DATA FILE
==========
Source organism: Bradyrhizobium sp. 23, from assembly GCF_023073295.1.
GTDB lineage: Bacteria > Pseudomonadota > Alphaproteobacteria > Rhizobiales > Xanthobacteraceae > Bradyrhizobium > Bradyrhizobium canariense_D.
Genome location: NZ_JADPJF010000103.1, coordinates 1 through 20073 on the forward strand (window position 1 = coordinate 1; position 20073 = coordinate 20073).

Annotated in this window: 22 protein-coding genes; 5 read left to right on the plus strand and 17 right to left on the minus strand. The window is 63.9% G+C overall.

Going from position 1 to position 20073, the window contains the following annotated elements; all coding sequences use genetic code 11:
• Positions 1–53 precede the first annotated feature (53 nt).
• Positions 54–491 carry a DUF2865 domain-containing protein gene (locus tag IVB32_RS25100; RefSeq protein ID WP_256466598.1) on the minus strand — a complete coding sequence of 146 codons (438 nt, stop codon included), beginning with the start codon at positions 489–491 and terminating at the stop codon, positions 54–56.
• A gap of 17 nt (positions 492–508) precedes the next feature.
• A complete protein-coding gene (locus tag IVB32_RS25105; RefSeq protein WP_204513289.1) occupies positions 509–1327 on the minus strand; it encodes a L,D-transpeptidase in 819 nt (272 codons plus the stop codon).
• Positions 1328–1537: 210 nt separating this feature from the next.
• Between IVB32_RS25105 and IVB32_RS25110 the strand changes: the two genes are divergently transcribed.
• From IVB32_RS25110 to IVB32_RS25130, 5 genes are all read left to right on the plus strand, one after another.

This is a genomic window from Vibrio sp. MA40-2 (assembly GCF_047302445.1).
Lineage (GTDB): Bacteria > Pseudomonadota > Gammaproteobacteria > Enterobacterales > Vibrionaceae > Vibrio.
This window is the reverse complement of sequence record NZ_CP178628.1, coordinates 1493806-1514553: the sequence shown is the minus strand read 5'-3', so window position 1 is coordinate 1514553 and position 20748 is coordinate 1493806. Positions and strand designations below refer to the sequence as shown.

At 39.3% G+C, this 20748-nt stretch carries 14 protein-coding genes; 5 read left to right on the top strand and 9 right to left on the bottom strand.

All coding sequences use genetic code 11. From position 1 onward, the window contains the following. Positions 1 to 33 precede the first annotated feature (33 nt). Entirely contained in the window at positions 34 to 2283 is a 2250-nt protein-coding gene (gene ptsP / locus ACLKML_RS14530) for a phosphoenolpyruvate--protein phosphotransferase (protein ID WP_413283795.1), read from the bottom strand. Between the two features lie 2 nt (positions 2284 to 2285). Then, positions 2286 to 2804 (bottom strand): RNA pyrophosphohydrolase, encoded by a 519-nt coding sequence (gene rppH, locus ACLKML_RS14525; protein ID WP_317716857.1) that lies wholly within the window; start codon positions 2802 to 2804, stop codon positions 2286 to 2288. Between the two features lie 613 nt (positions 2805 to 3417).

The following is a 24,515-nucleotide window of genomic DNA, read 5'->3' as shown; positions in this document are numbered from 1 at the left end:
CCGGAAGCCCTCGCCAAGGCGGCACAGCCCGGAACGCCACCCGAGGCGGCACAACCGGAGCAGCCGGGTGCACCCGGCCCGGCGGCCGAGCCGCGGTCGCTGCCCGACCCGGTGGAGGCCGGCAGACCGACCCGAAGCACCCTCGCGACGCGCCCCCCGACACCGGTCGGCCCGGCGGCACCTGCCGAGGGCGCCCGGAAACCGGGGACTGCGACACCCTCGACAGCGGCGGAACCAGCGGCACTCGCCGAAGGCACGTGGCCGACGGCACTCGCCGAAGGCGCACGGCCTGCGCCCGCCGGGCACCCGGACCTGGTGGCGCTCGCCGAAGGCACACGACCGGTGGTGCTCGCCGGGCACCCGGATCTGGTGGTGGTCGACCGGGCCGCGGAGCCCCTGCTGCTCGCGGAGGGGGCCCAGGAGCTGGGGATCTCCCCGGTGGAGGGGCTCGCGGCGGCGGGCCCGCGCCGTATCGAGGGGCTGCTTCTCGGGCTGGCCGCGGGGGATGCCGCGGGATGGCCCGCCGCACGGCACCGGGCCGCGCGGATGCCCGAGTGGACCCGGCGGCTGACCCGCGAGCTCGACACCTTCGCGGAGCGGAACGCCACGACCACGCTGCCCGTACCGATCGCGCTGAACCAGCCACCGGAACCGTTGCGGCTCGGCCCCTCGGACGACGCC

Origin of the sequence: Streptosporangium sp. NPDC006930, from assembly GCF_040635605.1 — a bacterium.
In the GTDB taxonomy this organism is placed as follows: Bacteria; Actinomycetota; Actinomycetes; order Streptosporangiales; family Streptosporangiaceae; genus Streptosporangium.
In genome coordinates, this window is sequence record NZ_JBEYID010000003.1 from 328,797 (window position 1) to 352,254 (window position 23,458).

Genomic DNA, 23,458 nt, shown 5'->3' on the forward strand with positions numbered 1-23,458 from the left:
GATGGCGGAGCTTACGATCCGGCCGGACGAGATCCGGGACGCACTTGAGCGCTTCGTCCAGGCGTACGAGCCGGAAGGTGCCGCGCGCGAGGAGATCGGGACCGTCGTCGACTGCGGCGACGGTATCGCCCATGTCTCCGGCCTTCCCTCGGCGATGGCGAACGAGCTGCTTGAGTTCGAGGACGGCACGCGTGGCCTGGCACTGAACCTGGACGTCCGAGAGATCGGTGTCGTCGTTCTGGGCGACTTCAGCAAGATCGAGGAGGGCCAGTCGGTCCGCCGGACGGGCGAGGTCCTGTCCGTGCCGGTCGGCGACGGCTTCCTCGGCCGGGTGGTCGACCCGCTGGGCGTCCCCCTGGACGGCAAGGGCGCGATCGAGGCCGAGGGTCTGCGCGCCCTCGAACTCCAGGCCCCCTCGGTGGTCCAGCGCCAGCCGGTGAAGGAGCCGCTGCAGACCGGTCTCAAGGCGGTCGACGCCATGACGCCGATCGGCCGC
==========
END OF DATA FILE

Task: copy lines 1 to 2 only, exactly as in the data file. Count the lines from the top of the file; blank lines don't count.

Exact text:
Source organism: Bradyrhizobium sp. 23, from assembly GCF_023073295.1.
GTDB lineage: Bacteria > Pseudomonadota > Alphaproteobacteria > Rhizobiales > Xanthobacteraceae > Bradyrhizobium > Bradyrhizobium canariense_D.